Advice for patients - ransomware attack

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A number of NHS organisations have been affected by a ransomware attack (an attack on the IT systems which support NHS services). This attack was not specifically targeted at the NHS but it has had an impact on NHS services.

The NHS is working hard to ensure that as few patients as possible are affected. Below is guidance for those accessing the NHS over the coming days.

Planned treatment and outpatient appointments

If you have a planned operation, procedure or outpatient appointment at a hospital affected by this incident, you should attend as planned. Please visit the hospital website for further advice and information about routine services at this time. If you are still unsure what to do, contact the hospital directly.

Patients already in hospital at this time will continue to receive normal care. Inpatients will be told if any changes to their planned treatment are needed because of this incident.

If you have a GP appointment

Patients with GP appointments scheduled should attend for their appointment unless they have been contacted by their GP and told not to do so. Your GP practice will be open and working as normal during at this time. However, you may experience some difficulties contacting the surgery while telephone systems are being reconnected. Appointments may be slower than usual, as some surgeries will be using paper based records whilst electronic systems are switched back on

Helping the NHS at this time

You can help the NHS cope by choosing the right service for your needs, and attending A&E only if it is essential. Apart from your hospital, there’s a range of other primary care services that can offer help, such as your GP, pharmacist, dentist or optician. There are also specific services provided by midwives, health visitors and specialist nurses.


If you need emergency care, Accident and Emergency departments are open to deal with serious and life-threatening conditions. As is always the case, only those adults and children with genuine emergency needs should go to A&E. Emergencies include:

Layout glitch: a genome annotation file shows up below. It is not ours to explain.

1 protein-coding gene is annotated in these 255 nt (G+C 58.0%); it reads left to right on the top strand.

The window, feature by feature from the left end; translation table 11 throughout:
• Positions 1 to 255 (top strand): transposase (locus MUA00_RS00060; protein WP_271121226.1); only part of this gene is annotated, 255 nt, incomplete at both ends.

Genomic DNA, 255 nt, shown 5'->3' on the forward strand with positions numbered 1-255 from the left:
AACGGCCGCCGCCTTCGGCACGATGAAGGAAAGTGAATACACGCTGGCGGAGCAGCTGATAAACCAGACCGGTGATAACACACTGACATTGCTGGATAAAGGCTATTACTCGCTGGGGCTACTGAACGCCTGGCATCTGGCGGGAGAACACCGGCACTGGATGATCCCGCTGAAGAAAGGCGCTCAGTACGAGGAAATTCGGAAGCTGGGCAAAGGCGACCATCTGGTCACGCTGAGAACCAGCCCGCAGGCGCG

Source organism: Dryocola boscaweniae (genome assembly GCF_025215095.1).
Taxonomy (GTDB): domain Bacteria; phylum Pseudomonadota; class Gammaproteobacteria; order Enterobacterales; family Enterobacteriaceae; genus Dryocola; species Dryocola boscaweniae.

• major injuries, such as broken limbs or severe head injury
• loss of consciousness
• an acute confused state
• fits
• severe chest pain
• breathing difficulties
• severe bleeding that can't be stopped
• severe allergic reactions
• severe burns or scalds

Alternatives to A&E

If you become ill with a non-urgent condition and need advice, please visit Health A-Z for information or go to your local pharmacist. For more urgent conditions that you believe you can’t take care of yourself, you should contact your GP as usual, or call 111.

For minor injuries or illness (cuts, sprains, rashes and so forth) you could visit a walk-in centre, minor injuries unit or urgent care centre if the problem can't wait for a GP appointment. Bear in mind that these services may be busy because of the incident which has just occurred.

May Bank Holidays – Pharmacy Opening Times

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Remember that you can still access expert medical treatment over the May Bank Holidays by visiting your local pharmacist for quick, confidential advice on a range of common illnesses.

Pharmacy opening hours in Staffordshire over the Bank Holidays can be found here .

Alternatively just dial 111 to speak to NHS 111 for non-emergency advice about health care problems. 

Statement from Burton Hospitals NHS Foundation Trust and East Staffordshire Clinical Commissioning Group on Queen’s Hospital A&E services

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“The Staffordshire and Stoke-on-Trent Sustainability and Transformation Plan (STP) will enable us to deliver care closer to home for many of our services and to reduce the reliance on traditional hospital-based care. This is an exciting period of change for healthcare in the region and as part of the STP leadership, we are working hard to deliver on those commitments.

It is only when we can achieve our goal of allowing more people to be treated out of hospital day-to-day, within their local community, that we can turn our attention to those services that deliver urgent care in a hospital setting, such as our local A&Es, to understand what people really need and how.

We recognise the vital part that our A&E in Burton plays in the wellbeing of the local community and, as commissioner and provider for the population of East Staffordshire and the surrounding areas, we are united in our commitment to the A&E at Queen’s Hospital and we have no plans to close it.

Our A&E staff work incredibly hard, often in very challenging circumstances, and deliver an outstanding performance in treating people quickly, efficiently and with compassion. In fact, the Queen’s A&E is currently one of the top performers against the national four hour standard, and we are attracting the cream of the medical profession to come and work in the unit.

We want local people to understand our commitment to the A&E services at Queen’s Hospital and for our staff to feel reassured in their continuing career development with us. This is a great time to work at Queen’s and we want to encourage more healthcare professionals, particularly nursing staff, to come and join the ranks of our high performing A&E.”

Tony Bruce, Accountable Officer, East Staffordshire Clinical Commissioning Group
Helen Scott-South, Chief Executive, Burton Hospitals NHS Foundation Trust